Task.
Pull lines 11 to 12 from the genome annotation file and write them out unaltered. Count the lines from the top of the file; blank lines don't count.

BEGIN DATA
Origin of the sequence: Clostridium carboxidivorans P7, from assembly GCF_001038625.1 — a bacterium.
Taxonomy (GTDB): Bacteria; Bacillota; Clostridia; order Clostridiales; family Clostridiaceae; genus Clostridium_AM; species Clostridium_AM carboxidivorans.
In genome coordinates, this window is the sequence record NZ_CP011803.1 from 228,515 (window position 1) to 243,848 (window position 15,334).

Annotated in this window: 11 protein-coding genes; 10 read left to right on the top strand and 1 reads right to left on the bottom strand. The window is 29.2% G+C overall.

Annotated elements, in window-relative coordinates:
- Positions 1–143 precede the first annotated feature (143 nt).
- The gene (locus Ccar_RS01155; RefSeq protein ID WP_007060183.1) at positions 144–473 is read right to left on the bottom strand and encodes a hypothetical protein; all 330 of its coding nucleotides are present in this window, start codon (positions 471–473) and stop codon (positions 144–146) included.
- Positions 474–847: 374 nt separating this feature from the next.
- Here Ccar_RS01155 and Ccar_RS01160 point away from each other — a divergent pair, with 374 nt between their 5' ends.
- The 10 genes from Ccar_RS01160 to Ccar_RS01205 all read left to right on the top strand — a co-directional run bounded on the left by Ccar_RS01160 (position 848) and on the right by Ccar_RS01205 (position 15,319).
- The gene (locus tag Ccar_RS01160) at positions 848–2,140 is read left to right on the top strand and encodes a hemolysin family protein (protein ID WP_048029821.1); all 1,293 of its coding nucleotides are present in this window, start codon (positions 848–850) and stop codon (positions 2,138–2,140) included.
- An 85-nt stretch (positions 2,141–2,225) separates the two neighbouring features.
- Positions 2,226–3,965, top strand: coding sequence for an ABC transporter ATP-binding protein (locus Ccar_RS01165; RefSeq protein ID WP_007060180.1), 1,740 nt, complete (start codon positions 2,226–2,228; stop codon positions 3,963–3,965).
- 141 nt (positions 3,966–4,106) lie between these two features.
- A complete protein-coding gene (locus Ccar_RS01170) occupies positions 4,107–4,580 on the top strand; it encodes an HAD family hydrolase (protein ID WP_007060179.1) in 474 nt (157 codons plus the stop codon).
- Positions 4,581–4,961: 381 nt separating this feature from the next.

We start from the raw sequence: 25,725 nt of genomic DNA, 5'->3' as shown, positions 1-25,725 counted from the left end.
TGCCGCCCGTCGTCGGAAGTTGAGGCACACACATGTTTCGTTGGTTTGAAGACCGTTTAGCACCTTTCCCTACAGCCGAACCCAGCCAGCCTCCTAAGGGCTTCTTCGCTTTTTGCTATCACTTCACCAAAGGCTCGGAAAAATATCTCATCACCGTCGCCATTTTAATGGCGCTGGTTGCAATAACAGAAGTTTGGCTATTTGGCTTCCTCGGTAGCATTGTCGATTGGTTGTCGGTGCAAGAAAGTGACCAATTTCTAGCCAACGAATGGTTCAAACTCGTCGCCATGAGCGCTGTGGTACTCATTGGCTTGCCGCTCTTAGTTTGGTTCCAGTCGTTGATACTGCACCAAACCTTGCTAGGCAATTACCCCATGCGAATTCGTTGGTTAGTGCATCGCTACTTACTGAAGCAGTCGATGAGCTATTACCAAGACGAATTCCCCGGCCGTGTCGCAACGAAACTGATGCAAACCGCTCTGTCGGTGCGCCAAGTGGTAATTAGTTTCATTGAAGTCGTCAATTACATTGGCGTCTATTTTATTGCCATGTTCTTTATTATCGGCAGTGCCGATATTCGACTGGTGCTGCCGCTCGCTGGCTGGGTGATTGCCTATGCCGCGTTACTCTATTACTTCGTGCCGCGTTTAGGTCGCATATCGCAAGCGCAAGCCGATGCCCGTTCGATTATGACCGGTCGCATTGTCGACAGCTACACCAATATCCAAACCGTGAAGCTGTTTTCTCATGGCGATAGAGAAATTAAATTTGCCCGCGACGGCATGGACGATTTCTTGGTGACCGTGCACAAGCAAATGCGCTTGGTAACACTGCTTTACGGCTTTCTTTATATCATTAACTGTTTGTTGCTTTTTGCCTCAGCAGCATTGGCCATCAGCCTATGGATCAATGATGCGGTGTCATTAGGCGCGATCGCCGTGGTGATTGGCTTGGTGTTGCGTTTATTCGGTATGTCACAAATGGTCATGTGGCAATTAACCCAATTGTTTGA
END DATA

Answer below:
- The gene (locus tag Ccar_RS01160) at positions 848–2,140 is read left to right on the top strand and encodes a hemolysin family protein (protein ID WP_048029821.1); all 1,293 of its coding nucleotides are present in this window, start codon (positions 848–850) and stop codon (positions 2,138–2,140) included.
- An 85-nt stretch (positions 2,141–2,225) separates the two neighbouring features.